University reaches settlement with GAU

By Kyle Sutton

A graduate assistant who filed a grievance against the SIU more than a year ago has reached a settlement.

Graduate Assistants United and the university reached a settlement stemming from a grievance filed against University Housing in November of 2012 by Kevin Ross, a graduate student from Pickneyville studying rehabilitation counseling.

The university and the GAU settled on the amount of a $650 compensation for Ross.


Under the collective bargaining agreement between the Board of Trustees and GAU, a grievance is defined as a dispute raised by an assistant against the university.

When the grievance was filed, Ross was working as an area complex director for graduate and family services of University Housing at Evergreen Terrace.

Evergreen Terrace is located on W. Pleasant Hill Road, the southwest side of campus, and is used as housing for students with children, married or domestic partner students and single graduate students.

Chancellor Rita Cheng, GAU President Matt Ryg and Ross signed the settlement on Jan. 14.

According to the settlement, the university violated two articles in the collective bargaining agreement which stipulate the average number of hours an assistant should work per week under contract, and said assistants shall receive holidays and any other scheduled campus closures off work without loss of pay.

In this instance, Ross worked under a 50 percent contract, which required him to work an average of 20 hours a week. Ross said he was asked to work on holidays as well as being on call and was not paid for over-time work.

“Part of the problem was no one was keeping track,” Ryg said. “He was being expected to work, in addition to the 20 hours in the office, on-call hours.”


By calculating the projected hours worked over the stipulated 20 hours per week, the GAU was able to calculate a fair settlement determining what the assistant’s time was worth, Ryg said.

The amount of $650 was ultimately agreed upon.

Ryg said it is important to have a union for graduate assistants.

“We need a union, because if we don’t, our rights, our wages and the conditions of our employment will deteriorate over time,” he said. “We only have power if we are working together.”

He said without the GAU, the grievance could have been dismissed.

“Having my union made a world of difference. I was able to have someone back me up,” he said. “Going in alone could have been disastrous.”

The settlement represents collaboration between the GAU and the university moving forward, Ryg said.

“This settlement represents an instance where the interest of the graduate assistants and the university are the same,” he said. “Moving forward, I hope to continue the partnership and the goodwill we have established so far.”

Kevin Taylor, the GAU vice president for communications, said the settlement shows the administration is taking labor grievances seriously.

“It gives people like Kevin and other people who want to come forward an opportunity to have their voices heard,” he said. “We are finding out they are not being retaliated against, which is really nice. So there is no fear in stepping forward.”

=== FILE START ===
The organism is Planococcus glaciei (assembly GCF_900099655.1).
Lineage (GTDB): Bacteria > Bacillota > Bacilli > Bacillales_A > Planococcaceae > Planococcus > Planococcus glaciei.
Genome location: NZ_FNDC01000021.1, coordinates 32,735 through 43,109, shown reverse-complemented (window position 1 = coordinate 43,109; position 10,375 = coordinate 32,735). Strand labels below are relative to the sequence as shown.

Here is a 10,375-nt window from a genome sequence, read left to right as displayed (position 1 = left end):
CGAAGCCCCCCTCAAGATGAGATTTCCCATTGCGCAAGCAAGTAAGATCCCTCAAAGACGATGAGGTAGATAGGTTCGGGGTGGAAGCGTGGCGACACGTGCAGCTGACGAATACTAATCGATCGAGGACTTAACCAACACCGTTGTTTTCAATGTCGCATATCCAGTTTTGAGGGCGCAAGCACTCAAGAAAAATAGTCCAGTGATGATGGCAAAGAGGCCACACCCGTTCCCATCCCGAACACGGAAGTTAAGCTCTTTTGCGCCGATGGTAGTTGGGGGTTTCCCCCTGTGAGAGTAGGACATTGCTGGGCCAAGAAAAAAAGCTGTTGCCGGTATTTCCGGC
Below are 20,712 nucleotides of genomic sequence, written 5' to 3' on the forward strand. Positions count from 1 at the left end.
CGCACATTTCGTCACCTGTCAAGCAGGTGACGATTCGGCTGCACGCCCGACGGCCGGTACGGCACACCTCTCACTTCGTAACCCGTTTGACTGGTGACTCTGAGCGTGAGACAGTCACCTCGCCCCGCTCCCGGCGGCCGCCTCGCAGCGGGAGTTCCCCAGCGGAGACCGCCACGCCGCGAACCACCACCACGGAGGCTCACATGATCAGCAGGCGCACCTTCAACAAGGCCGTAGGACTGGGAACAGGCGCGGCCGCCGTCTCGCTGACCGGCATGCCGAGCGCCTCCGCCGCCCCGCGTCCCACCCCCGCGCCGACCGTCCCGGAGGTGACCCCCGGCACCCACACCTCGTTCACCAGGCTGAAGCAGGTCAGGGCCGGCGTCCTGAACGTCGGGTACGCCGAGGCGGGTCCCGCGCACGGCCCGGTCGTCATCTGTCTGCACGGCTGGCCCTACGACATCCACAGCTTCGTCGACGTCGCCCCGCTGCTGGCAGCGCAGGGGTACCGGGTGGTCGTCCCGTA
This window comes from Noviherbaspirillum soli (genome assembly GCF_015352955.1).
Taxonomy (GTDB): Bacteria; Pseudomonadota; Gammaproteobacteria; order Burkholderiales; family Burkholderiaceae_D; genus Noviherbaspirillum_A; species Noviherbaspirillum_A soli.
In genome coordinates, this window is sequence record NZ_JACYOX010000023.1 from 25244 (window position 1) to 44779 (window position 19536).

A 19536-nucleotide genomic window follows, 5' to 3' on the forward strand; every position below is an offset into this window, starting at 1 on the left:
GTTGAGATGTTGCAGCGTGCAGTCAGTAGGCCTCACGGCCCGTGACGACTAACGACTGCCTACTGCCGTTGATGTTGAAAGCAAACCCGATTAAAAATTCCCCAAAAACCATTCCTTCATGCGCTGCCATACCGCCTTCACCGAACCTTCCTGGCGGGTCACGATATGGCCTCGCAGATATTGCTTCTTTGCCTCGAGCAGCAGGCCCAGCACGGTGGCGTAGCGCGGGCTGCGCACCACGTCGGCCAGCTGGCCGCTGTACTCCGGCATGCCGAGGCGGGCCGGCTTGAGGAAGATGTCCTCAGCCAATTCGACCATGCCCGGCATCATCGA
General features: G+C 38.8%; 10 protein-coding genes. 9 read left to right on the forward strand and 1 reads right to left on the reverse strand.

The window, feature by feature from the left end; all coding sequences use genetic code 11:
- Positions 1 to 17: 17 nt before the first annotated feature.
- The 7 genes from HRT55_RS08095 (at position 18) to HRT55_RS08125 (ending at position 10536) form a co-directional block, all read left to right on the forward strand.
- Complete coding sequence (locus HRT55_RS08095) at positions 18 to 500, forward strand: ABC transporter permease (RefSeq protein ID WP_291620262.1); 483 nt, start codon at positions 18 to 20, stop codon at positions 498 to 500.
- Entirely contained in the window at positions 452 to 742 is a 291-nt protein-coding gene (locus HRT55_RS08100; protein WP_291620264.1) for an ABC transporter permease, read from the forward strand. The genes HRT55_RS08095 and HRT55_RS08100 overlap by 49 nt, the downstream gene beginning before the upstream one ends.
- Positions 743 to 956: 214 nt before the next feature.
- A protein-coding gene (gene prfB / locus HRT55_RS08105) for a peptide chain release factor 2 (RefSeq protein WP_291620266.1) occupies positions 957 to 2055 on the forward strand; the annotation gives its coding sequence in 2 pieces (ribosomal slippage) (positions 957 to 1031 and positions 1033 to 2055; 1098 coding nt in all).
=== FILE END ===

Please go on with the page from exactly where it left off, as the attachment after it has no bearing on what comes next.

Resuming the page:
Dennis Lunt, former grievance officer GAU, said 80 to 90 percent of grievances are handled quickly and informally. If the informal process does not produce a resolution, the grievance is moved to a formal procedure beginning with the chair or director of the department.

According to a union press release, this was “the first formal resolution in the 7-year existence of GAU.”

If no resolution can be made, the grievance moves to the dean of the graduate school and, if necessary, the grievance moves to the provost and chancellor, as outlined in the agreement.

The formal grievance procedure has a timeline attached to keep the discussion on the table, Lunt said.

“What’s nice about the process is it keeps everyone moving,” he said. “It doesn’t let any party ignore the process. We have to sit, talk and bring certain kinds of evidence to the table.”

Jon Shaffer, director of University Housing, and Susan Ford, interim dean of the graduate school, have agreed to a “memorandum of understanding” with the GAU.

This “memorandum of understanding” is a temporary set of rules until the next round of collective bargaining between the university and the GAU.

The document outlines limitations for on-call hours for graduate assistants working for University Housing. An area complex director under a 50 percent contract with an average of 20 hours per week will receive five paid hours for being on-call and cannot be on-call for more than one week in a three-week period.

James Anderson, the GAU steward for the College of Mass Communication and Media Arts, said the “memorandum of understanding” was one of the more important products of the settlement.

“It put limits on those on-call hours,” he said. “It spelled out some limits to prevent this sort of thing from happening again in the future.”

Kyle Sutton can be reached at [email protected], on Twitter at @KSutton_DE or at 536-3311 ext. 268.